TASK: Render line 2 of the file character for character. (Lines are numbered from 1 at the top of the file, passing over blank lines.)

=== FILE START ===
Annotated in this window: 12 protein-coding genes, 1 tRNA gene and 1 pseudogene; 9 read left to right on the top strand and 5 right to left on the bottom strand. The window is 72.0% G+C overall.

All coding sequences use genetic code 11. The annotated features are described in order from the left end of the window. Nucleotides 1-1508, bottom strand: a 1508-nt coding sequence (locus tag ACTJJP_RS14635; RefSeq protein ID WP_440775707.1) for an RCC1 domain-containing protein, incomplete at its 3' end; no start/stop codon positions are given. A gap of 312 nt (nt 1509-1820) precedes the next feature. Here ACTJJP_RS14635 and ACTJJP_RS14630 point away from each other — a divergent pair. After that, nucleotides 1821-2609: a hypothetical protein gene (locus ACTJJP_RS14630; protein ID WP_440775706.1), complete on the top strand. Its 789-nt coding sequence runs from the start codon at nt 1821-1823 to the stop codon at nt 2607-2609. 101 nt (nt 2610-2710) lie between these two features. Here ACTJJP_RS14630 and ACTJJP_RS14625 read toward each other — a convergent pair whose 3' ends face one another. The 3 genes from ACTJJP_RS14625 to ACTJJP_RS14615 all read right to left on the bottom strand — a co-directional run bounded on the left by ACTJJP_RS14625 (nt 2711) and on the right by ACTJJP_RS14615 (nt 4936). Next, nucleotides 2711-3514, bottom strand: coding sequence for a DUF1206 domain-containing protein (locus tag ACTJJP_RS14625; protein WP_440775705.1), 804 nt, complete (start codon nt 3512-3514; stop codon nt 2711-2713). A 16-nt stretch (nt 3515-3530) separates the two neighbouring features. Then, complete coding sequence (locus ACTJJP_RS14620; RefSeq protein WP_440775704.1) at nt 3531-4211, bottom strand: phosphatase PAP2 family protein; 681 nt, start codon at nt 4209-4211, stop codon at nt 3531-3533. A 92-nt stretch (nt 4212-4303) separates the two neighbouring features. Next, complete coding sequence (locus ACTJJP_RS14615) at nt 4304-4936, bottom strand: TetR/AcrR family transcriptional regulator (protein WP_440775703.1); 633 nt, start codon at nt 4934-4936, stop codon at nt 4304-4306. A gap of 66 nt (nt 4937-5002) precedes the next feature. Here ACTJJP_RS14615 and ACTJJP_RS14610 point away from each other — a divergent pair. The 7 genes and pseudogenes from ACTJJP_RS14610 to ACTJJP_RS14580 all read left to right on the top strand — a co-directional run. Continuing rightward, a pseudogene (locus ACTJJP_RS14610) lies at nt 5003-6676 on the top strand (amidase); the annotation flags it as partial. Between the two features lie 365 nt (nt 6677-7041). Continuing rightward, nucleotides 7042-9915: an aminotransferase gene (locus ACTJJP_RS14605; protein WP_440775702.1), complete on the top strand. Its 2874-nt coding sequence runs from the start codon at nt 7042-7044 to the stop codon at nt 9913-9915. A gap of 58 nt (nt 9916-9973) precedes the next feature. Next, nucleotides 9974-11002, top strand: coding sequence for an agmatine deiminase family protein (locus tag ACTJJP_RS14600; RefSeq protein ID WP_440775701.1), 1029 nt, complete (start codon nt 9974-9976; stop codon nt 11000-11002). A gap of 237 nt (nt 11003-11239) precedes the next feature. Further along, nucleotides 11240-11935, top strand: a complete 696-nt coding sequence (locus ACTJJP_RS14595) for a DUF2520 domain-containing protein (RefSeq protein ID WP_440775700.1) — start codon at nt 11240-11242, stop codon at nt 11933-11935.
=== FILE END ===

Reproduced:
All coding sequences use genetic code 11. The annotated features are described in order from the left end of the window. Nucleotides 1-1508, bottom strand: a 1508-nt coding sequence (locus tag ACTJJP_RS14635; RefSeq protein ID WP_440775707.1) for an RCC1 domain-containing protein, incomplete at its 3' end; no start/stop codon positions are given. A gap of 312 nt (nt 1509-1820) precedes the next feature. Here ACTJJP_RS14635 and ACTJJP_RS14630 point away from each other — a divergent pair. After that, nucleotides 1821-2609: a hypothetical protein gene (locus ACTJJP_RS14630; protein ID WP_440775706.1), complete on the top strand. Its 789-nt coding sequence runs from the start codon at nt 1821-1823 to the stop codon at nt 2607-2609. 101 nt (nt 2610-2710) lie between these two features. Here ACTJJP_RS14630 and ACTJJP_RS14625 read toward each other — a convergent pair whose 3' ends face one another. The 3 genes from ACTJJP_RS14625 to ACTJJP_RS14615 all read right to left on the bottom strand — a co-directional run bounded on the left by ACTJJP_RS14625 (nt 2711) and on the right by ACTJJP_RS14615 (nt 4936). Next, nucleotides 2711-3514, bottom strand: coding sequence for a DUF1206 domain-containing protein (locus tag ACTJJP_RS14625; protein WP_440775705.1), 804 nt, complete (start codon nt 3512-3514; stop codon nt 2711-2713). A 16-nt stretch (nt 3515-3530) separates the two neighbouring features. Then, complete coding sequence (locus ACTJJP_RS14620; RefSeq protein WP_440775704.1) at nt 3531-4211, bottom strand: phosphatase PAP2 family protein; 681 nt, start codon at nt 4209-4211, stop codon at nt 3531-3533. A 92-nt stretch (nt 4212-4303) separates the two neighbouring features. Next, complete coding sequence (locus ACTJJP_RS14615) at nt 4304-4936, bottom strand: TetR/AcrR family transcriptional regulator (protein WP_440775703.1); 633 nt, start codon at nt 4934-4936, stop codon at nt 4304-4306. A gap of 66 nt (nt 4937-5002) precedes the next feature. Here ACTJJP_RS14615 and ACTJJP_RS14610 point away from each other — a divergent pair. The 7 genes and pseudogenes from ACTJJP_RS14610 to ACTJJP_RS14580 all read left to right on the top strand — a co-directional run. Continuing rightward, a pseudogene (locus ACTJJP_RS14610) lies at nt 5003-6676 on the top strand (amidase); the annotation flags it as partial. Between the two features lie 365 nt (nt 6677-7041). Continuing rightward, nucleotides 7042-9915: an aminotransferase gene (locus ACTJJP_RS14605; protein WP_440775702.1), complete on the top strand. Its 2874-nt coding sequence runs from the start codon at nt 7042-7044 to the stop codon at nt 9913-9915. A gap of 58 nt (nt 9916-9973) precedes the next feature. Next, nucleotides 9974-11002, top strand: coding sequence for an agmatine deiminase family protein (locus tag ACTJJP_RS14600; RefSeq protein ID WP_440775701.1), 1029 nt, complete (start codon nt 9974-9976; stop codon nt 11000-11002). A gap of 237 nt (nt 11003-11239) precedes the next feature. Further along, nucleotides 11240-11935, top strand: a complete 696-nt coding sequence (locus ACTJJP_RS14595) for a DUF2520 domain-containing protein (RefSeq protein ID WP_440775700.1) — start codon at nt 11240-11242, stop codon at nt 11933-11935.